Chronic bronchitis may be defined as a disease characterized by cough and sputum for at least 3 consecutive months in a year for more than 2 successive years. in this condition there is chronic obstruction to the alveolar inflow of air either due to chronic bronchitis or bronchial asthma.

Causes –

Smoking: Smoking causes bronchoconstriction, sluggish ciliary movement, increases airway resistance, hypertrophy of the mucous glands, increased number of goblet cells and hypersecretion of mucus. Though smoking is said to be the most important cause, yet only 10%-15% of the smokers develop COPD. Usually a cigarette smoking history of greater than 20 pack Years is associated with the disease. (1 pack year is equivalent to smoking 20 cigarettes a day for 1 year.)

Atmospheric pollution: Industrial and domestic smoke as well as sulphur dioxide are main causes of air pollution which are responsible for chronic bronchial irritation and increased resistance to the airflow.

Infection: The role of infection is uncertain, but it appears that once it develops chronic irritation is maintained and progresses to emphysema. The main organisms are Haemophilus influenzae and Streptococcus pneumoniae. Mycoplasma pneumonae may also be involved.

Occupation: Coal-miners and industrial workers are often exposed to dust and fumes which may irritate the bronchial tree.

Familial and genetic abnormalities associated with Alpha-antiprotease deficiency may also be present.

Types of chronic bronchitis

• Simple chronic bronchitis. Here sputum is mucoid.

• Chronic recurrent mucopurulent bronchitis. There is mucopurulent sputum present in absence of localised suppurative disease.

• Chronic obstructive bronchitis. Airway obstruction is dominant.

• Chronic asthmatic bronchitis. There is long continued cough and sputum with late onset of wheeze.

Pathogenesis, Pathology and Functional abnormality Mucous glands Due to chronic irritation, mucous glands undergo hypertrophy which is the main pathological finding in chronic bronchitis. The ratio between the thickness of gland and thickness of bronchial wall is called Reid Index. This is normally 0.26 and in chronic bronchitis it becomes 0.59. This index is the diagnostic criterion of chronic bronchitis. Goblet cells In the bronchioles Goblet cells proliferate and are overdistended with mucus.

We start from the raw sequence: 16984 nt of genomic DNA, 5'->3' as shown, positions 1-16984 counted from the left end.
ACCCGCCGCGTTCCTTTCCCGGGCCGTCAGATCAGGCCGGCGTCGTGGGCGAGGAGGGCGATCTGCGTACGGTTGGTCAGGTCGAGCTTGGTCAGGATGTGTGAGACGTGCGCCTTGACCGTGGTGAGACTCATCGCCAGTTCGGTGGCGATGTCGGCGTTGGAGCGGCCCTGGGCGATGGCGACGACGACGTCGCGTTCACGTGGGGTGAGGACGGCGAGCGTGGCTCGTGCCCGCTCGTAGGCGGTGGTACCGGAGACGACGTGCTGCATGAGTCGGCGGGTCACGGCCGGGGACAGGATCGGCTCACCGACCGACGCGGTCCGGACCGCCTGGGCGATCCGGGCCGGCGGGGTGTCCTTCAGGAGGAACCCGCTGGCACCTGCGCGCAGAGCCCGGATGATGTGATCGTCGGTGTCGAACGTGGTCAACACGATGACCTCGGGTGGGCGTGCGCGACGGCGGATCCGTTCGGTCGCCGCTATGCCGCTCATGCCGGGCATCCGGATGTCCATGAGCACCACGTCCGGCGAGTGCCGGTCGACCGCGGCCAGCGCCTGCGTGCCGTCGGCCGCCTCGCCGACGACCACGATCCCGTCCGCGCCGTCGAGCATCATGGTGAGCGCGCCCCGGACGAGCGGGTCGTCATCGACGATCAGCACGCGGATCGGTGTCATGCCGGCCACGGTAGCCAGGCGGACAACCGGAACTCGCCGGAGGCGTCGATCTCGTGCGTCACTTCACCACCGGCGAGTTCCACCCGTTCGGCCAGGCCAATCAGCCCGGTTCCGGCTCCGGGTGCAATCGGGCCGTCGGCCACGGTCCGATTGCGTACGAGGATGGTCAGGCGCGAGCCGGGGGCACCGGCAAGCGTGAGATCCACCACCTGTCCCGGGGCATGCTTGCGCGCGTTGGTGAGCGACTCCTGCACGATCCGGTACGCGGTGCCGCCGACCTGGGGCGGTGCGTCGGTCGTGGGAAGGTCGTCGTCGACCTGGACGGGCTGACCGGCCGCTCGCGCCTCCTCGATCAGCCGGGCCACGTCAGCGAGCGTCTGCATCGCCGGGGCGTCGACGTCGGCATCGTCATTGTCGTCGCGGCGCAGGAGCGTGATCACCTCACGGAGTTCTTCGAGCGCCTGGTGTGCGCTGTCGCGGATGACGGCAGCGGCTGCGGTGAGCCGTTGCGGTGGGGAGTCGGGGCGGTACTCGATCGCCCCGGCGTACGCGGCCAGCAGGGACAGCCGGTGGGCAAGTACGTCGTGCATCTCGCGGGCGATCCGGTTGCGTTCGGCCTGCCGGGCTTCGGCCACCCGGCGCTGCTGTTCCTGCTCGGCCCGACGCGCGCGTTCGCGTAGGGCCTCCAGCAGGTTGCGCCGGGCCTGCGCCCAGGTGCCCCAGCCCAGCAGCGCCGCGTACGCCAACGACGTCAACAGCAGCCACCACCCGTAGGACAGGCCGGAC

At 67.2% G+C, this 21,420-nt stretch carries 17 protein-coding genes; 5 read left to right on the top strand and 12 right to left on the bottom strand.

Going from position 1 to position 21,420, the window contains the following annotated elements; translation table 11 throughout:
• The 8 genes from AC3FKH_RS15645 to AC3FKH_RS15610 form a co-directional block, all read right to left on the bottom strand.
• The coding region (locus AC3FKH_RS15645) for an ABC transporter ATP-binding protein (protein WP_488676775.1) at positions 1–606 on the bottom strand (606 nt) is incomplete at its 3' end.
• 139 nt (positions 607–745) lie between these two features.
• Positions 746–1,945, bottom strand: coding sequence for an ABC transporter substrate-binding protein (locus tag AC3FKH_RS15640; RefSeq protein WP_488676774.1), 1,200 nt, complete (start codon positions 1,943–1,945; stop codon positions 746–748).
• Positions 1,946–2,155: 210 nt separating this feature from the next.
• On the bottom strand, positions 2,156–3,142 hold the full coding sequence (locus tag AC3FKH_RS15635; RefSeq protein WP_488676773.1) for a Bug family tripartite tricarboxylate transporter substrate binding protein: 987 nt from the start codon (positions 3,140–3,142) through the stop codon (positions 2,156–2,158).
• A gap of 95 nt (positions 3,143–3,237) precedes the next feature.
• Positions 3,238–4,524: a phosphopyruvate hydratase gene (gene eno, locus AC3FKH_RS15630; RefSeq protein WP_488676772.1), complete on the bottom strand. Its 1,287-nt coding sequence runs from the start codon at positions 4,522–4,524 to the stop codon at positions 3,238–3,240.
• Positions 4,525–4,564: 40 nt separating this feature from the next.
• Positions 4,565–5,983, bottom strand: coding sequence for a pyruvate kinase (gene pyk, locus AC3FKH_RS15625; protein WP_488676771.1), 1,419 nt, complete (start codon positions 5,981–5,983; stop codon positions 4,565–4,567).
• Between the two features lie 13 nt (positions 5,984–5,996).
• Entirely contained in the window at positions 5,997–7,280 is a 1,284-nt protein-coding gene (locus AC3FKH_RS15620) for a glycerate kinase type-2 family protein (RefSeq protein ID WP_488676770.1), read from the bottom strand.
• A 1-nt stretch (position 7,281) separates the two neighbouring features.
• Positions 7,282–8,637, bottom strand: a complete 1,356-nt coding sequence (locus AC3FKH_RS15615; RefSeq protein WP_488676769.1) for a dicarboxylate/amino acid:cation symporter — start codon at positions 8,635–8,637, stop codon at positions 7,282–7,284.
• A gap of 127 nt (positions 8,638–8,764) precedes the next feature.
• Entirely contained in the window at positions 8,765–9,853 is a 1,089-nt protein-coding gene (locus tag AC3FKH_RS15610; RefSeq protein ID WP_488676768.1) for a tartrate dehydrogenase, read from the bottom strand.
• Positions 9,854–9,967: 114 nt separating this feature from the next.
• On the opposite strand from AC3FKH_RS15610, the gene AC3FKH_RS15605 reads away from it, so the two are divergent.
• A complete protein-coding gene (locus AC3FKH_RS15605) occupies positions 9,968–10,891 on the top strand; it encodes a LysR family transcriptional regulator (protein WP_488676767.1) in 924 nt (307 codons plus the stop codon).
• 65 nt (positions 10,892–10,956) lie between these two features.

Mucus secretion is enormously increased due to hypertrophy of mucous glands and proliferation of Goblet cells. This is the cause of chronic cough and sputum. Secretion of mucous glands mainly contributes to the sputum volume, while that of Goblet cell is responsible for airway obstruction. Thus there are wheeze, rhonchi and breathlessness. This mucus is chemically altered as its fucose and sialic acid concentration is increased.


Increased mucus predisposes to infection by various organisms, e.g., viruses and bacteria. The main bacteria are H. influenzae and Strep. pneumoniae. This leads to severe inflammation of the bronchial tree resulting in mucopurulent sputum, further airway obstruction and constitutional reaction. H. influenzae may persist in the sputum and may cause fibrosis and scarring of the distant alveoli or at times emphysema. Airway obstruction This is the most important functional abnormality and is caused by numbers of factors, e.g., overproduction of mucus, inflammatory swelling and oedema, spasm of smooth muscle, fibrosis, air trapping at bronchioles and emphysema. In the earlier part of the disease intermittent and later on permanent obstruction develops. With severe airway obstruction PEF and FEVI are diminished and the FEVI/FVC ratio falls below -5 per cent. However, this does not correlate well.